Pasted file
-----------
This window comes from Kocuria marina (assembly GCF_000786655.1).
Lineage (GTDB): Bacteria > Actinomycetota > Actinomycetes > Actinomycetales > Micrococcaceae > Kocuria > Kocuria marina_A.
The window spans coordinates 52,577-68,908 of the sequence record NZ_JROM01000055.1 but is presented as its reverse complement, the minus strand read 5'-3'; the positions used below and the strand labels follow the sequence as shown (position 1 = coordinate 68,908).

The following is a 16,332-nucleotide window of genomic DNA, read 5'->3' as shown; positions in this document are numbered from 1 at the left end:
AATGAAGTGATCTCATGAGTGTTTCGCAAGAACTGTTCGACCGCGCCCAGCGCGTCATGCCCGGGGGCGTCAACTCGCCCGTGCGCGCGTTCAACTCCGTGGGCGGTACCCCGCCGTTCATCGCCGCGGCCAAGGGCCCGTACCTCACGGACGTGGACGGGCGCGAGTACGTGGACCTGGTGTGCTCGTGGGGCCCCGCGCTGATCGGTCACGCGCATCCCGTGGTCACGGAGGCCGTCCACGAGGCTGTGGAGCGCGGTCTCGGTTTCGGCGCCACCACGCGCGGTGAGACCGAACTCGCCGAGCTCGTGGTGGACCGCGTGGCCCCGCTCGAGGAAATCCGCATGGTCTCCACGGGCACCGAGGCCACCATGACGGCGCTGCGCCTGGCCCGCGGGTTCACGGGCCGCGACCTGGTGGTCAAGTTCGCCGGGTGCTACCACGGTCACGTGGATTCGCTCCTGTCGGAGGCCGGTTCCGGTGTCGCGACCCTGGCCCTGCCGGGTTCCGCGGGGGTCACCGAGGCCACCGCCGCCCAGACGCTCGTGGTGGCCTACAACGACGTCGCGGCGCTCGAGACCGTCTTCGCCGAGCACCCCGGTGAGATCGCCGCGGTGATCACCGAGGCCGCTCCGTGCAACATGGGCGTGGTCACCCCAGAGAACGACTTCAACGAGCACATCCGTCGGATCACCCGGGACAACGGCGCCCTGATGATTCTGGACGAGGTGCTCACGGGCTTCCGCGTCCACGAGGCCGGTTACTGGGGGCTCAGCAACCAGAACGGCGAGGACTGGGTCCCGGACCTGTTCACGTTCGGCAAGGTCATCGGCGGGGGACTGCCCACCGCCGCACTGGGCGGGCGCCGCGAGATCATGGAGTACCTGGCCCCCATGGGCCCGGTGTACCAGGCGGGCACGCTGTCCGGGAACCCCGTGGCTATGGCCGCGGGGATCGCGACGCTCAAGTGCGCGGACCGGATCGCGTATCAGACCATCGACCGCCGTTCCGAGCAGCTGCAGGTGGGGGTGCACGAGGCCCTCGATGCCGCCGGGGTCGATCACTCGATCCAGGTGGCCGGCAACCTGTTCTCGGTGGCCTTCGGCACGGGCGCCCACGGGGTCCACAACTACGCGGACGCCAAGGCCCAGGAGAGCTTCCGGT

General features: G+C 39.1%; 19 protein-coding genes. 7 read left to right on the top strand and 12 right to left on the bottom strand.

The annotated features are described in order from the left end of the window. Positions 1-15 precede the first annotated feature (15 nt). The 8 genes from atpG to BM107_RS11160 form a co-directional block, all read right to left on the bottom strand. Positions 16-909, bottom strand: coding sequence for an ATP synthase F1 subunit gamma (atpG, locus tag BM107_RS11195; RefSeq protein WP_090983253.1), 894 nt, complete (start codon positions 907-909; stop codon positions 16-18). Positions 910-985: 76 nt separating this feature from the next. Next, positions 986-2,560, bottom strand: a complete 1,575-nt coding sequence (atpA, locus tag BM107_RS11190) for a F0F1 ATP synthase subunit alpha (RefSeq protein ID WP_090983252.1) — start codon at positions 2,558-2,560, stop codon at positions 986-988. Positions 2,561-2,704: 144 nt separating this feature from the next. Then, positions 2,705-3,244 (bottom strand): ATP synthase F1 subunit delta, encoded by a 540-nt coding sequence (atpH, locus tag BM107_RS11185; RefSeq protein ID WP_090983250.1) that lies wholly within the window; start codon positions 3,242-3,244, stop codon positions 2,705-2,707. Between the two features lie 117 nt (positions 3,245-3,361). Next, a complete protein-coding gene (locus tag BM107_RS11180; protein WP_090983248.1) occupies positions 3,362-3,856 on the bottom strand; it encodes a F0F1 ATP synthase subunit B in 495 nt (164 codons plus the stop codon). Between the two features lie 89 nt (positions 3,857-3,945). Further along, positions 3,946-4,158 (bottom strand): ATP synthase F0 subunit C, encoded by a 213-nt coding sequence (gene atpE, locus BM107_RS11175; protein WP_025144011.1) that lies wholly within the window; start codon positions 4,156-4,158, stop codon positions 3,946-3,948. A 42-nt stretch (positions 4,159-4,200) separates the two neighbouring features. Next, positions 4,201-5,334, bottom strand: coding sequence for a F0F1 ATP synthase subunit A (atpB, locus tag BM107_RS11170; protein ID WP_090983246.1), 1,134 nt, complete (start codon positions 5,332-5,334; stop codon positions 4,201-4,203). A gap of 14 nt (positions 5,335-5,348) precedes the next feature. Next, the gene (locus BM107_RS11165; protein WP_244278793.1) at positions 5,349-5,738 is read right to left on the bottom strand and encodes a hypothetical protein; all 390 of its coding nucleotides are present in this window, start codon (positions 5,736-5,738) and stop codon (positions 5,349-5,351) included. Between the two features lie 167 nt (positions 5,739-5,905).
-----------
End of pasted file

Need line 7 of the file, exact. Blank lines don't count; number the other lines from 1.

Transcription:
The annotated features are described in order from the left end of the window. Positions 1-15 precede the first annotated feature (15 nt). The 8 genes from atpG to BM107_RS11160 form a co-directional block, all read right to left on the bottom strand. Positions 16-909, bottom strand: coding sequence for an ATP synthase F1 subunit gamma (atpG, locus tag BM107_RS11195; RefSeq protein WP_090983253.1), 894 nt, complete (start codon positions 907-909; stop codon positions 16-18). Positions 910-985: 76 nt separating this feature from the next. Next, positions 986-2,560, bottom strand: a complete 1,575-nt coding sequence (atpA, locus tag BM107_RS11190) for a F0F1 ATP synthase subunit alpha (RefSeq protein ID WP_090983252.1) — start codon at positions 2,558-2,560, stop codon at positions 986-988. Positions 2,561-2,704: 144 nt separating this feature from the next. Then, positions 2,705-3,244 (bottom strand): ATP synthase F1 subunit delta, encoded by a 540-nt coding sequence (atpH, locus tag BM107_RS11185; RefSeq protein ID WP_090983250.1) that lies wholly within the window; start codon positions 3,242-3,244, stop codon positions 2,705-2,707. Between the two features lie 117 nt (positions 3,245-3,361). Next, a complete protein-coding gene (locus tag BM107_RS11180; protein WP_090983248.1) occupies positions 3,362-3,856 on the bottom strand; it encodes a F0F1 ATP synthase subunit B in 495 nt (164 codons plus the stop codon). Between the two features lie 89 nt (positions 3,857-3,945). Further along, positions 3,946-4,158 (bottom strand): ATP synthase F0 subunit C, encoded by a 213-nt coding sequence (gene atpE, locus BM107_RS11175; protein WP_025144011.1) that lies wholly within the window; start codon positions 4,156-4,158, stop codon positions 3,946-3,948. A 42-nt stretch (positions 4,159-4,200) separates the two neighbouring features. Next, positions 4,201-5,334, bottom strand: coding sequence for a F0F1 ATP synthase subunit A (atpB, locus tag BM107_RS11170; protein ID WP_090983246.1), 1,134 nt, complete (start codon positions 5,332-5,334; stop codon positions 4,201-4,203). A gap of 14 nt (positions 5,335-5,348) precedes the next feature. Next, the gene (locus BM107_RS11165; protein WP_244278793.1) at positions 5,349-5,738 is read right to left on the bottom strand and encodes a hypothetical protein; all 390 of its coding nucleotides are present in this window, start codon (positions 5,736-5,738) and stop codon (positions 5,349-5,351) included. Between the two features lie 167 nt (positions 5,739-5,905).